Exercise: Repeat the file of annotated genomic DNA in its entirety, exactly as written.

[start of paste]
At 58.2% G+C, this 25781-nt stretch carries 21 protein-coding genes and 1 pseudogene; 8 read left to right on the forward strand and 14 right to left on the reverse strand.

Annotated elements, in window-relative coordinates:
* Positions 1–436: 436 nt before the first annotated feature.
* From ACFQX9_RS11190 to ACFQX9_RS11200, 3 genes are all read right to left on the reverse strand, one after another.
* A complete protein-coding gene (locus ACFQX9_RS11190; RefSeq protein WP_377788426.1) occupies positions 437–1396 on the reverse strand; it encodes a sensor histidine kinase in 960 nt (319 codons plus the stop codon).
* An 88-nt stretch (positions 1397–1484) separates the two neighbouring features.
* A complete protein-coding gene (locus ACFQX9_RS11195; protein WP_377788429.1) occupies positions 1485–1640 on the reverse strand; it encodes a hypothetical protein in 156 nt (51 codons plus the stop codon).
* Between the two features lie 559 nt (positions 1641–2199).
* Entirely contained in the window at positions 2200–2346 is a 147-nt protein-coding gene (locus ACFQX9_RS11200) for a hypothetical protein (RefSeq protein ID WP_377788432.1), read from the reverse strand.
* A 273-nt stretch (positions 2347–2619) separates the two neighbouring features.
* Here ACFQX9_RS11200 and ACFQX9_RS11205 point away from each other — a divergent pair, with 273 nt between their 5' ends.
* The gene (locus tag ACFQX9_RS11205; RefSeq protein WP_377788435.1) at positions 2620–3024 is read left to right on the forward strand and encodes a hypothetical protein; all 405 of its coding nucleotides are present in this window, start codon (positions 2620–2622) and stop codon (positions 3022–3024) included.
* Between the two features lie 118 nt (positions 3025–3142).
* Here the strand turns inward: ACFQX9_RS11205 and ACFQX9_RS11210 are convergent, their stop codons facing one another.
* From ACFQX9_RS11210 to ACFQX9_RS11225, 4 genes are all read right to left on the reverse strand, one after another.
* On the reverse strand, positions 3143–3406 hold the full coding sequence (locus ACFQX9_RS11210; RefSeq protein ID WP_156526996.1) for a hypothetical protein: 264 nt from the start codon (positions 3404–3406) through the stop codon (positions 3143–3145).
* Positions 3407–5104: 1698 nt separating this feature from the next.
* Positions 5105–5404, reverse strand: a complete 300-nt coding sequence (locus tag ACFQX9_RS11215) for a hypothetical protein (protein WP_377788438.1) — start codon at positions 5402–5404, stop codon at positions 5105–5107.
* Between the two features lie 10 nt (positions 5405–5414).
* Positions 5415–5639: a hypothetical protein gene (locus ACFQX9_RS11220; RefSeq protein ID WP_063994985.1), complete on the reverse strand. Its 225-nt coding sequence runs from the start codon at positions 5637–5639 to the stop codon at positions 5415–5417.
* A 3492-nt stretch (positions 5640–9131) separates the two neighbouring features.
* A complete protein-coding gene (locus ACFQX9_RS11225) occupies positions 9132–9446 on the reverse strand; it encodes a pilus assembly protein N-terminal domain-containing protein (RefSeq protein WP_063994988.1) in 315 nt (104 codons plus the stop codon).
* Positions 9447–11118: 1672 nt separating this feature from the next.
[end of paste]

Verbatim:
At 58.2% G+C, this 25781-nt stretch carries 21 protein-coding genes and 1 pseudogene; 8 read left to right on the forward strand and 14 right to left on the reverse strand.

Annotated elements, in window-relative coordinates:
* Positions 1–436: 436 nt before the first annotated feature.
* From ACFQX9_RS11190 to ACFQX9_RS11200, 3 genes are all read right to left on the reverse strand, one after another.
* A complete protein-coding gene (locus ACFQX9_RS11190; RefSeq protein WP_377788426.1) occupies positions 437–1396 on the reverse strand; it encodes a sensor histidine kinase in 960 nt (319 codons plus the stop codon).
* An 88-nt stretch (positions 1397–1484) separates the two neighbouring features.
* A complete protein-coding gene (locus ACFQX9_RS11195; protein WP_377788429.1) occupies positions 1485–1640 on the reverse strand; it encodes a hypothetical protein in 156 nt (51 codons plus the stop codon).
* Between the two features lie 559 nt (positions 1641–2199).
* Entirely contained in the window at positions 2200–2346 is a 147-nt protein-coding gene (locus ACFQX9_RS11200) for a hypothetical protein (RefSeq protein ID WP_377788432.1), read from the reverse strand.
* A 273-nt stretch (positions 2347–2619) separates the two neighbouring features.
* Here ACFQX9_RS11200 and ACFQX9_RS11205 point away from each other — a divergent pair, with 273 nt between their 5' ends.
* The gene (locus tag ACFQX9_RS11205; RefSeq protein WP_377788435.1) at positions 2620–3024 is read left to right on the forward strand and encodes a hypothetical protein; all 405 of its coding nucleotides are present in this window, start codon (positions 2620–2622) and stop codon (positions 3022–3024) included.
* Between the two features lie 118 nt (positions 3025–3142).
* Here the strand turns inward: ACFQX9_RS11205 and ACFQX9_RS11210 are convergent, their stop codons facing one another.
* From ACFQX9_RS11210 to ACFQX9_RS11225, 4 genes are all read right to left on the reverse strand, one after another.
* On the reverse strand, positions 3143–3406 hold the full coding sequence (locus ACFQX9_RS11210; RefSeq protein ID WP_156526996.1) for a hypothetical protein: 264 nt from the start codon (positions 3404–3406) through the stop codon (positions 3143–3145).
* Positions 3407–5104: 1698 nt separating this feature from the next.
* Positions 5105–5404, reverse strand: a complete 300-nt coding sequence (locus tag ACFQX9_RS11215) for a hypothetical protein (protein WP_377788438.1) — start codon at positions 5402–5404, stop codon at positions 5105–5107.
* Between the two features lie 10 nt (positions 5405–5414).
* Positions 5415–5639: a hypothetical protein gene (locus ACFQX9_RS11220; RefSeq protein ID WP_063994985.1), complete on the reverse strand. Its 225-nt coding sequence runs from the start codon at positions 5637–5639 to the stop codon at positions 5415–5417.
* A 3492-nt stretch (positions 5640–9131) separates the two neighbouring features.
* A complete protein-coding gene (locus ACFQX9_RS11225) occupies positions 9132–9446 on the reverse strand; it encodes a pilus assembly protein N-terminal domain-containing protein (RefSeq protein WP_063994988.1) in 315 nt (104 codons plus the stop codon).
* Positions 9447–11118: 1672 nt separating this feature from the next.